Prophetic perfect tense

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Diagram of the prophetic perfect.png

The prophetic perfect tense is a literary technique used in the Bible that describes future events that are so certain to happen that they are referred to in the past tense as if they already happened.[1] The category of "prophetic perfect" was already suggested by medieval Hebrew grammarians,[2] such as David Kimhi: "The matter is as clear as though it had already passed,"[3] or Isaac ben Yedaiah:

"[The rabbis] of blessed memory followed, in these words of theirs, in the paths of the prophets who speak of something which will happen in the future in the language of the past. Since they saw in prophetic vision that which was to occur in the future, they spoke about it in the past tense and testified firmly that it had happened, to teach the certainty of his [God's] words -- may he be blessed -- and his positive promise that can never change and his beneficent message that will not be altered." (Isaac ben Yedaiah):[4]

Gesenius describes it as follows:

"The perfect serves to express actions, events, or states, which the speaker wishes to represent from the point of view of completion, whether they belong to a determinate past time, or extend into the present, or while still future, are pictured as in their completed state." (GKC §106a)[5]

"[The perfect can be used to] express facts which are undoubtedly imminent, and, therefore, in the imagination of the speaker, already accomplished (perfectum confidentiae), e.g. Nu 17:27... Gn 30:13, 1 S 6:5 ..., Pr 4:2. Even in interrogative sentences, Gn 18:12, Nu 17:28, 23:10, Ju 9:9, 11, Zc 4:10 (?), Pr 22:20.8 This use of the perfect occurs most frequently in prophetic language (perfectum propheticum). The prophet so transports himself in imagination into the future that he describes the future event as if it had been already seen or heard by him, e.g. Is 5:13 ...; 19:7, Jb 5:20, 2 Ch 20:37. Not infrequently the imperfect interchanges with such perfects either in the parallel member or further on in the narrative." (GKC §106n)[5]

According to Waltke & O'Connor:

"Referring to absolute future time, a perfective form may be persistent or accidental. A persistent (future) perfective represents a single situation extending from the present into the future.... With an accidental perfective a speaker vividly and dramatically represents a future situation both as complete and as independent…. This use is especially frequent in prophetic address (hence it is also called the “prophetic perfect” or “perfective of confidence”)."[6]

Klein has attempted to identify all established instances of the prophetic perfect.[7] Notarius, siding with Rogland,[2] argues that the "prophetic perfect" is "a metaphorical use of the past tense in the retrospective future-oriented report."[8]

Examples[edit]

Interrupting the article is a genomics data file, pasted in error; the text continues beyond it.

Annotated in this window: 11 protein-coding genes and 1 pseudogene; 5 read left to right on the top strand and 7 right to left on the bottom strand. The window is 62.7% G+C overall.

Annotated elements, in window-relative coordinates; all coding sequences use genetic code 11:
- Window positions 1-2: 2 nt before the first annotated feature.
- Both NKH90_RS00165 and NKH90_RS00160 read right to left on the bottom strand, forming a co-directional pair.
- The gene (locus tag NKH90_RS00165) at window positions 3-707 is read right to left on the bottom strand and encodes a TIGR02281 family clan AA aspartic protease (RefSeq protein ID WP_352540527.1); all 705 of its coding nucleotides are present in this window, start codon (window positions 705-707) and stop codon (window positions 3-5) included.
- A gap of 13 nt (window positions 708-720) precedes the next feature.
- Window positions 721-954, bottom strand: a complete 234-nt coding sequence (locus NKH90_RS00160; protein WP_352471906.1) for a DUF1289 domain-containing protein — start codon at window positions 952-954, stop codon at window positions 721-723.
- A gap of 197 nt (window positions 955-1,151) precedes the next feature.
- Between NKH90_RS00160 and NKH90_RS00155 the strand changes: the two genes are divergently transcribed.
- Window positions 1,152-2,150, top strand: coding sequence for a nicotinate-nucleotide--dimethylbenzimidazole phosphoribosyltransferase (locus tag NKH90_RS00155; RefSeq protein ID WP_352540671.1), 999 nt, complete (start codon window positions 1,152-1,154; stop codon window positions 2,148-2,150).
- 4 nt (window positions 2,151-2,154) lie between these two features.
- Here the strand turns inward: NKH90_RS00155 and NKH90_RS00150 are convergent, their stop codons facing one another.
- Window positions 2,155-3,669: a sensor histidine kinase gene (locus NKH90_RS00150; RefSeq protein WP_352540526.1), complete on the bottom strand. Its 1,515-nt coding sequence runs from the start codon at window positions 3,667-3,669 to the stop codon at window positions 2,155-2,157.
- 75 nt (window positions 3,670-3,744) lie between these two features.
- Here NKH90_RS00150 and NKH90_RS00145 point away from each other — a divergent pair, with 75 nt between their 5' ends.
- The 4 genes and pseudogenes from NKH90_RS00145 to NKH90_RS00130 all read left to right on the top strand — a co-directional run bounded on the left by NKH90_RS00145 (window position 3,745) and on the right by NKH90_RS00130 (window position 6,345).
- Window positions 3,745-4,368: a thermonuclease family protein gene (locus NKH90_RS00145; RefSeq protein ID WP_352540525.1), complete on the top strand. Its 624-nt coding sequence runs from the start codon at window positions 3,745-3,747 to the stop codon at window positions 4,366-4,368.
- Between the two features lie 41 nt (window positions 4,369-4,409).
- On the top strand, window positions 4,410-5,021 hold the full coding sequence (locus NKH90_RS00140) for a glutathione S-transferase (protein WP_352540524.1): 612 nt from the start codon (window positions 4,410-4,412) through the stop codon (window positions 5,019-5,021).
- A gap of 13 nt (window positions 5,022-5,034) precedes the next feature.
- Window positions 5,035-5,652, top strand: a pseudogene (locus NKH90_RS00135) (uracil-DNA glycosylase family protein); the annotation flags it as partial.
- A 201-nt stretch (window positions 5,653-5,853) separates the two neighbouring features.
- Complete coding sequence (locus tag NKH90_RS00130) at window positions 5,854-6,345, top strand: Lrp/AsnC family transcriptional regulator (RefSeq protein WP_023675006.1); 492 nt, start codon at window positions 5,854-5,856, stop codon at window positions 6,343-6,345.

Isaiah 5:13 "Therefore My people are gone into captivity, for want of knowledge; and their honourable men are famished, and their multitude are parched with thirst"(JPS)

Isaiah 10:28-32 "He is come to Aiath, he is passed through Migron; at Michmas he layeth up his baggage; They are gone over the pass; they have taken up their lodging at Geba; Ramah trembleth; Gibeath-shaul is fled. Cry thou with a shrill voice, O daughter of Gallim! Hearken, O Laish! O thou poor Anathoth! Madmenah is in mad flight; the inhabitants of Gebim flee to cover. This very day shall he halt at Nob, shaking his hand at the mount of the daughter of Zion, the hill of Jerusalem."(JPS)

Jeremiah 23:2 "Therefore thus saith the Lord, the God of Israel, against the shepherds that feed My people: Ye have scattered My flock, and driven them away, and have not taken care of them; behold, I will visit upon you the evil of your doings, saith the Lord."(JPS)

Amos 5:2 "The virgin of Israel is fallen, she shall no more rise; she is cast down upon her land, there is none to raise her up"(JPS)

References[edit]

  1. ^ Zuck, Roy B. (April 1, 2002). Basic Bible Interpretation. David C Cook. p. 117. 
  2. ^ a b Max F. Rogland, Alleged non-past uses of qatal in classical Hebrew (Assen: Royal Van Gorcum, 2003), pp. 53-56.
  3. ^ Bruce Waltke and M. O’Connor, An Introduction to Biblical Hebrew Syntax (Eisenbrauns, Winona Lake, IN, 1990), p. 464, n.45
  4. ^ Robert Chazan, Daggers of Faith (Berkeley: UC Press, 1989), p.87
  5. ^ a b Wilhelm Gesenius, E. Kautzsch, and A. E. Cowley, Gesenius' Hebrew Grammar ( Oxford: Clarendon Press, 1910).
  6. ^ Waltke and O’Connor, §30.5.1e, 489-90
  7. ^ George Linam Klein, "The 'Prophetic Perfect'" Journal of Northwest Semitic Languages 16 (1990): 45-60
  8. ^ Tania Notarius, The Verb in Archaic Biblical Poetry: A Discursive, Typological, and Historical Investigation of the Tense System (Leiden; Boston: Brill, 2013), p.88.